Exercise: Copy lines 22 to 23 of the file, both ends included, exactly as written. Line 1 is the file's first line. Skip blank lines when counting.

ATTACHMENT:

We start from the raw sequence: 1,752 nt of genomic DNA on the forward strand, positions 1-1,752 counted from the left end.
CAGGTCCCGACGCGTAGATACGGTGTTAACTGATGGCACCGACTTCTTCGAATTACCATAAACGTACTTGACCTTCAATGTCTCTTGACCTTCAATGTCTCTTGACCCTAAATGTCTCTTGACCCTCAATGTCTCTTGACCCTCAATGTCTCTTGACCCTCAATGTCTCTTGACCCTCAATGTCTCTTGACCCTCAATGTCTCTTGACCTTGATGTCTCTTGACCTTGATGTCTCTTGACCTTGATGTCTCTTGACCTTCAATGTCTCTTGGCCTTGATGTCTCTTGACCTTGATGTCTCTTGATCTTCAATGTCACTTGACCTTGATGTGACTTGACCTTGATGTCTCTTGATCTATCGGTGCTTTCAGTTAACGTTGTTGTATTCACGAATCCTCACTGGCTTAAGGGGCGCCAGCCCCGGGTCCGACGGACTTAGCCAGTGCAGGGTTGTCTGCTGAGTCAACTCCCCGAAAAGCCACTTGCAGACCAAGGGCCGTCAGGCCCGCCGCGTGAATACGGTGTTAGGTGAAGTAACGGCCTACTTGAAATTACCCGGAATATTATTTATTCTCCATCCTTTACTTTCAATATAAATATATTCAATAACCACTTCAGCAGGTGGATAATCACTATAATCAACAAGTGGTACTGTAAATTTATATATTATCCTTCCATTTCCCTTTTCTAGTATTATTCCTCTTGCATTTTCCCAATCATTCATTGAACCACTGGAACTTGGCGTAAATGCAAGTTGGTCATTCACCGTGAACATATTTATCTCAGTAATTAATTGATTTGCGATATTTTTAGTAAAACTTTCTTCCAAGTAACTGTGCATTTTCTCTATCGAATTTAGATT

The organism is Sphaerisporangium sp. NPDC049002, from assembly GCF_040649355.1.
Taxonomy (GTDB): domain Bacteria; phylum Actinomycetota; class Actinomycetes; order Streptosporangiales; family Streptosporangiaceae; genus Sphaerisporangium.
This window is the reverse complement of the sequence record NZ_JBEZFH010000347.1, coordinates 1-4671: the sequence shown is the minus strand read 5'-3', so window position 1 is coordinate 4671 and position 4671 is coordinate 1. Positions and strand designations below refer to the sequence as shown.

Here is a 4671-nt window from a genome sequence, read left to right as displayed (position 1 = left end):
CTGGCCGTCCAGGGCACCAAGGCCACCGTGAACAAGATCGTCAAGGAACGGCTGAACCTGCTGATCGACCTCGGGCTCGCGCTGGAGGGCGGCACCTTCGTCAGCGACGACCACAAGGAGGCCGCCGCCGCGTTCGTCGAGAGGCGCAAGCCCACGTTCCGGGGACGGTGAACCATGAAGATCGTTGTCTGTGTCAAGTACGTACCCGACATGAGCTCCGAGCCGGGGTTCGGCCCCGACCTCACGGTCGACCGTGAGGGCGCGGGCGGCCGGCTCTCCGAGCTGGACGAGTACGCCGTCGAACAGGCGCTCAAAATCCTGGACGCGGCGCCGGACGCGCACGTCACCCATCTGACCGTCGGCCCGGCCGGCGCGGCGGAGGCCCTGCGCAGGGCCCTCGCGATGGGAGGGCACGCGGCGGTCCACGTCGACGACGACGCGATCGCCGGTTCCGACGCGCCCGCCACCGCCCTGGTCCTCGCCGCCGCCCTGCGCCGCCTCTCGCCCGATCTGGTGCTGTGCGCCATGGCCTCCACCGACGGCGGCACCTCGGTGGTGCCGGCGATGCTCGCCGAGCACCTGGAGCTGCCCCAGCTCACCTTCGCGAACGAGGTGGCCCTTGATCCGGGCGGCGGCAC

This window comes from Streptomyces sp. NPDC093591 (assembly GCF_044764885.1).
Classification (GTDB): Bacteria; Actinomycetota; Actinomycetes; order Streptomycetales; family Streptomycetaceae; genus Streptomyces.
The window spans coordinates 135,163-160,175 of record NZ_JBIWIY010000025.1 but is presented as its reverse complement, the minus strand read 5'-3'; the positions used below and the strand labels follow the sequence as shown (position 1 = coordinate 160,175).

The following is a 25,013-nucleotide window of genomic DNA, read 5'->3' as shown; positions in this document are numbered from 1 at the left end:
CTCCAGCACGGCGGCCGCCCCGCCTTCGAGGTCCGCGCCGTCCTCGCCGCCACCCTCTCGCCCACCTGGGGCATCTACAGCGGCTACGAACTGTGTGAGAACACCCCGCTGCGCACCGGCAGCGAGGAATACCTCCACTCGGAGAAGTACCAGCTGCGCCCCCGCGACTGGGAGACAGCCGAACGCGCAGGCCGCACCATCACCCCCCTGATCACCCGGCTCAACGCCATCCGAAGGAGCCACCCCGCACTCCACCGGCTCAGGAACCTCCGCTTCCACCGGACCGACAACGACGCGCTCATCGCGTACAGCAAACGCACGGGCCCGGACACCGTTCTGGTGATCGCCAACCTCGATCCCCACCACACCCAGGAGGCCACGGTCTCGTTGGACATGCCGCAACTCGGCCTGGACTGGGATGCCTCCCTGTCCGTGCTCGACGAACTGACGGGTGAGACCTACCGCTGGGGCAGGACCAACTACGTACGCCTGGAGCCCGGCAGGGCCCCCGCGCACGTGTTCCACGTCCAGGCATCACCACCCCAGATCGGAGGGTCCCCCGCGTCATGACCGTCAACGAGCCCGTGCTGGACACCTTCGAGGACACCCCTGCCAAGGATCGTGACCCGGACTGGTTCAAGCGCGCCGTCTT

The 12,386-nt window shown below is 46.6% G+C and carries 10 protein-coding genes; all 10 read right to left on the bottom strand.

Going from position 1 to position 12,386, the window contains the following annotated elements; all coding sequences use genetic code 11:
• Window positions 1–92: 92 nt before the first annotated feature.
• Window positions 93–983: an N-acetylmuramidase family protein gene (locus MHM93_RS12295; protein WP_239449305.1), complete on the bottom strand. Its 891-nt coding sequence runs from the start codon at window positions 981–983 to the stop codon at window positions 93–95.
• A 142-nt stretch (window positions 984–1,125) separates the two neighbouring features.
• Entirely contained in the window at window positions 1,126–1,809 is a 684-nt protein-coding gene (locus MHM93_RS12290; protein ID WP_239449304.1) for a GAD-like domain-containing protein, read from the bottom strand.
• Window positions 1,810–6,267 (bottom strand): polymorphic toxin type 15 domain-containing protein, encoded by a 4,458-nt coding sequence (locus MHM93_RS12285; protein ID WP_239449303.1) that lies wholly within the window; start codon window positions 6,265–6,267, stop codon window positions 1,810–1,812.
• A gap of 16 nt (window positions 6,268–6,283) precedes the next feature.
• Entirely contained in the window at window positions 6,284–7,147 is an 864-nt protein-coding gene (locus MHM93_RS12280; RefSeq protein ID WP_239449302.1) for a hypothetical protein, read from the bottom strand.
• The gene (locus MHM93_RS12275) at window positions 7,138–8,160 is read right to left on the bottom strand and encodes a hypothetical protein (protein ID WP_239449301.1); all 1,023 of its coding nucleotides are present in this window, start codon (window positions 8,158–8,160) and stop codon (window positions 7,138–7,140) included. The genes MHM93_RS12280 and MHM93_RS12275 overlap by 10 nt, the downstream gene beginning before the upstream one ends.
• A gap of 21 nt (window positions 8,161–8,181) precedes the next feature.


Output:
• The gene (locus MHM93_RS12275) at window positions 7,138–8,160 is read right to left on the bottom strand and encodes a hypothetical protein (protein ID WP_239449301.1); all 1,023 of its coding nucleotides are present in this window, start codon (window positions 8,158–8,160) and stop codon (window positions 7,138–7,140) included. The genes MHM93_RS12280 and MHM93_RS12275 overlap by 10 nt, the downstream gene beginning before the upstream one ends.
• A gap of 21 nt (window positions 8,161–8,181) precedes the next feature.